Image: Illustration Forest / Shutterstock<p>While medicalizing mental health softens the stigma of depression—if a disorder is inheritable, it was never really your fault—it also disempowers the patient. The team at McLean writes,</p><p style="margin-left: 20px;">"More recent studies indicate that participants who are told that their depression is caused by a chemical imbalance or genetic abnormality expect to have depression for a longer period, report more depressive symptoms, and feel they have less control over their negative emotions."</p><p>Davis points out the language used by direct-to-consumer advertising prevalent in America. Doctors, media, and advertising agencies converge around common messages, such as everyday blues is a "real medical condition," everyone is susceptible to clinical depression, and drugs correct underlying somatic conditions that you never consciously control. He continues,</p><p style="margin-left: 20px;">"Your inner life and evaluative stance are of marginal, if any, relevance; counseling or psychotherapy aimed at self-insight would serve little purpose." </p><p>The McLean team discovered a similar phenomenon: patients expect little from psychotherapy and a lot from pills. When depression is treated as the result of an internal and immutable essence instead of environmental conditions, behavioral changes are not expected to make much difference. Chemistry rules the popular imagination.</p>
Why Depression Isn't Just a Chemical Imbalance<span style="display:block;position:relative;padding-top:56.25%;" class="rm-shortcode" data-rm-shortcode-id="fbc027c9358dad4a6d9e2704fc9ddb04"><iframe type="lazy-iframe" data-runner-src="https://www.youtube.com/embed/GAC9ODvSxh0?rel=0" width="100%" height="auto" frameborder="0" scrolling="no" style="position:absolute;top:0;left:0;width:100%;height:100%;"></iframe></span><p>Many years ago, my best friend tried to quit smoking. He asked for help. While I'm no addiction expert, I offered what I knew from my fitness toolkit: breathing exercises and cardiovascular training, methods for strengthening his body and mind that could, I hoped, inspire him to take better care of himself in general. He replied, "No, I meant something like a pill."</p><p>A few years later, he quit for good. After failing the cold turkey method a number of times, it finally stuck. Maybe it was watching his children grow up—the reason my parents quit when I was young. This method is not easy, however. It challenges you; it forces you to confront your demons; it drastically affects your brain chemistry. Yet, in the long run, it sometimes works. </p><p>Sometimes pills work, too. But often they do not. The journalist Robert Whitaker, author of "Anatomy of an Epidemic," discussed the clinical trial process <a href="https://bigthink.com/mind-brain/antidepressants-dangers" target="_self">during our recent conversation</a>. While the FDA process appears thorough from the outside, pharmaceutical companies only need to prove that a drug works better than placebo, not that it works for the most amount of people. He continues, </p><p style="margin-left: 20px;">"Let's say you have a drug that provides a relief of symptoms in 20 percent of people. In placebo, it's 10 percent. How many people in that study do not benefit from the drug? Nine out of 10. How many people are exposed to the adverse effects of the drug? 100 percent."</p><p>Even though some pharmacological interventions show little efficacy, and even though Xanax, an addictive and destructive benzodiazepine that only showed <a href="https://www.ncbi.nlm.nih.gov/pmc/articles/PMC5846112/" target="_blank">short-term (four weeks) efficacy</a> in clinical trials, is being prescribed for many months and years, doctors continue to use the language of clinical neuroscience to describe mental health issues. If chemistry is the problem, people will turn to chemistry for the solution. </p><p>Perhaps we should, as psychiatrist Dean Schuyler <a href="https://bigthink.com/surprising-science/antidepressant-effects" target="_self">writes</a> in a 1974 book, recognize that most depressive episodes "will run their course and terminate with virtually complete recovery without specific intervention." The problem is that idea isn't profitable. As long as the gatekeepers continue to use the language of chemical imbalances to describe what for many is just an episodic case of the "blahs," we'll continue creating more problems than we solve.</p><p>--</p><p><em>Stay in touch with Derek on <a href="http://www.twitter.com/derekberes" target="_blank">Twitter</a>, <a href="https://www.facebook.com/DerekBeresdotcom" target="_blank">Facebook</a> and <a href="https://derekberes.substack.com/" target="_blank">Substack</a>. His next book is</em> "<em>Hero's Dose: The Case For Psychedelics in Ritual and Therapy."</em></p>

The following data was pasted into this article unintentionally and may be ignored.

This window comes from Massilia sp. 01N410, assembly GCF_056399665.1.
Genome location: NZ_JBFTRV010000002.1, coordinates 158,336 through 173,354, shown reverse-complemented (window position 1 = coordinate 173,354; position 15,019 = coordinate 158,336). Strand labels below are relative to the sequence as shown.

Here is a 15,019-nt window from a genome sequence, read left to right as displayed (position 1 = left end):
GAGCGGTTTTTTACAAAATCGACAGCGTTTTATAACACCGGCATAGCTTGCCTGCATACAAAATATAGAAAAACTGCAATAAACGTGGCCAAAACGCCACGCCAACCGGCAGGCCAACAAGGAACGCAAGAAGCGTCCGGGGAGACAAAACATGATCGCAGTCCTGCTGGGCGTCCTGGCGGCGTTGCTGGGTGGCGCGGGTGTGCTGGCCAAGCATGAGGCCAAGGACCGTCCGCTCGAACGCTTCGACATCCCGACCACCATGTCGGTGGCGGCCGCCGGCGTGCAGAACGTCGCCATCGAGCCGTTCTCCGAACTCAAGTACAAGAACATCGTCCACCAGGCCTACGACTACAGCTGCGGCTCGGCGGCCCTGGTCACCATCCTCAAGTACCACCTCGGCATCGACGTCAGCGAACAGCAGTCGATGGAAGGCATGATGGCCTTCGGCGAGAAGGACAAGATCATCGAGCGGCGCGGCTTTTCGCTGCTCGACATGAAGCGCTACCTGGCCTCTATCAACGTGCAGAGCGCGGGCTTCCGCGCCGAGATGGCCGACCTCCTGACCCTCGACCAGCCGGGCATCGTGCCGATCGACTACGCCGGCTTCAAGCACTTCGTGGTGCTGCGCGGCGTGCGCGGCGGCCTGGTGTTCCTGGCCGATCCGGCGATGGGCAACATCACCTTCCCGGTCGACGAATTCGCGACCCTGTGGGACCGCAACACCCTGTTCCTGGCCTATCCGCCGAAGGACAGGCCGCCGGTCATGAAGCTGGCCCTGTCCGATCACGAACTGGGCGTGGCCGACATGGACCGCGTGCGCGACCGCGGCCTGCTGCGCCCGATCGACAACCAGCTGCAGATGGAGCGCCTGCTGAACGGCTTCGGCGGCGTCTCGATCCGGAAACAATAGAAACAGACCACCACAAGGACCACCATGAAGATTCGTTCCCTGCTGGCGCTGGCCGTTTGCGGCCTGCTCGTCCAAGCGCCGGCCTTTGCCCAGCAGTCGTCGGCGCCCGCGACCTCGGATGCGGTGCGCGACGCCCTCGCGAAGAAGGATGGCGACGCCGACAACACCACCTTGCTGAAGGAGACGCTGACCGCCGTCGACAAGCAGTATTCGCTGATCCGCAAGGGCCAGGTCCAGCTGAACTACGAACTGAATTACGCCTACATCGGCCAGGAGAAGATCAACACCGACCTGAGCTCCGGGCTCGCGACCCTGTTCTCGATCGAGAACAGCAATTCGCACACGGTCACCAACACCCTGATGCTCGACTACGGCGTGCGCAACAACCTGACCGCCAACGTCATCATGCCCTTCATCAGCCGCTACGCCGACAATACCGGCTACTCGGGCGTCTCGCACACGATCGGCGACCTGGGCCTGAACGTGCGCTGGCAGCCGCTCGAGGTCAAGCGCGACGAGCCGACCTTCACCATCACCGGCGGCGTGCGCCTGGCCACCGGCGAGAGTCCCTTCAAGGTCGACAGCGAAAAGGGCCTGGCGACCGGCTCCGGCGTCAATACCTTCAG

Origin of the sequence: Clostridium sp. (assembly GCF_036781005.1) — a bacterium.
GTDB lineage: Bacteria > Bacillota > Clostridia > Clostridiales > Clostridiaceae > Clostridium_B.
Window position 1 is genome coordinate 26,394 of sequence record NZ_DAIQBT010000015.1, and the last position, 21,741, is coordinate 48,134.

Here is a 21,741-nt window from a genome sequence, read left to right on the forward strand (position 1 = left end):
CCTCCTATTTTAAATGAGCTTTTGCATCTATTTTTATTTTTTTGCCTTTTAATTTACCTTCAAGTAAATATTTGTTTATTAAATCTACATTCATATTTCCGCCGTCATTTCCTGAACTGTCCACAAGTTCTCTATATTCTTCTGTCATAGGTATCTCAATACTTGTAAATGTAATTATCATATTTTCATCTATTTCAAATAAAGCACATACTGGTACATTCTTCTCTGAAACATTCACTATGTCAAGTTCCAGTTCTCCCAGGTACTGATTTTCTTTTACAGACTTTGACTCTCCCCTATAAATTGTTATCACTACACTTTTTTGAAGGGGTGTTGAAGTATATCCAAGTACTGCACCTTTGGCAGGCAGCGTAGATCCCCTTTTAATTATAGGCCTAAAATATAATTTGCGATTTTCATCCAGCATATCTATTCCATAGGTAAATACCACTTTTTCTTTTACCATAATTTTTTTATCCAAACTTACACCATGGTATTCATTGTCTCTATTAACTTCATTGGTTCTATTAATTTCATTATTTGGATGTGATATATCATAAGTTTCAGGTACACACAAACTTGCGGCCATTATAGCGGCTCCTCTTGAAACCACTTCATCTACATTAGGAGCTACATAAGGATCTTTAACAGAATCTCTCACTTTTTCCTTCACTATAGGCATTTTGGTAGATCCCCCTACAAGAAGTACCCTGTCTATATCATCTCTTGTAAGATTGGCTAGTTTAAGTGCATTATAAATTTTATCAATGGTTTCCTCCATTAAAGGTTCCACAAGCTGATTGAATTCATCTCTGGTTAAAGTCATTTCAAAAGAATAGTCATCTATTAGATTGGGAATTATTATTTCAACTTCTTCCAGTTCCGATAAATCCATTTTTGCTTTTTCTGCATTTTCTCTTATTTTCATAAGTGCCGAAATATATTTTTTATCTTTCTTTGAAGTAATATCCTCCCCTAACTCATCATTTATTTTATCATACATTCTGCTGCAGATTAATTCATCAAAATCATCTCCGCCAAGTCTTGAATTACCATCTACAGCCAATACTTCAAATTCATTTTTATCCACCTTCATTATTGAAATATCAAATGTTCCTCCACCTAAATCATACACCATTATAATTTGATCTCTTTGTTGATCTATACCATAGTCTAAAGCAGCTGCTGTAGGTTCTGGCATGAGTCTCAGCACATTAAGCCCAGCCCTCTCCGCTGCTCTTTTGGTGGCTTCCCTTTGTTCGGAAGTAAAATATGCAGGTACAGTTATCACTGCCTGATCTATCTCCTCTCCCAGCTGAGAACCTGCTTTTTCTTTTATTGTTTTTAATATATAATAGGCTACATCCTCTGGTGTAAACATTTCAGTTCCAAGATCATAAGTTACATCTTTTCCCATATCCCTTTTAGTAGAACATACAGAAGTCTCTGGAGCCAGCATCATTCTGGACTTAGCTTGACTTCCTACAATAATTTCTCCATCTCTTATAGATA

SEAL training is the ultimate test of both mental and physical strength.
- The fact that U.S. Navy SEALs endure very rigorous training before entering the field is common knowledge, but just what happens at those facilities is less often discussed. In this video, former SEALs Brent Gleeson, David Goggins, and Eric Greitens (as well as authors Jesse Itzler and Jamie Wheal) talk about how the 18-month program is designed to build elite, disciplined operatives with immense mental toughness and resilience.
- Wheal dives into the cutting-edge technology and science that the navy uses to prepare these individuals. Itzler shares his experience meeting and briefly living with Goggins (who was also an Army Ranger) and the things he learned about pushing past perceived limits.
- Goggins dives into why you should leave your comfort zone, introduces the 40 percent rule, and explains why the biggest battle we all face is the one in our own minds. "Usually whatever's in front of you isn't as big as you make it out to be," says the SEAL turned motivational speaker. "We start to make these very small things enormous because we allow our minds to take control and go away from us. We have to regain control of our mind."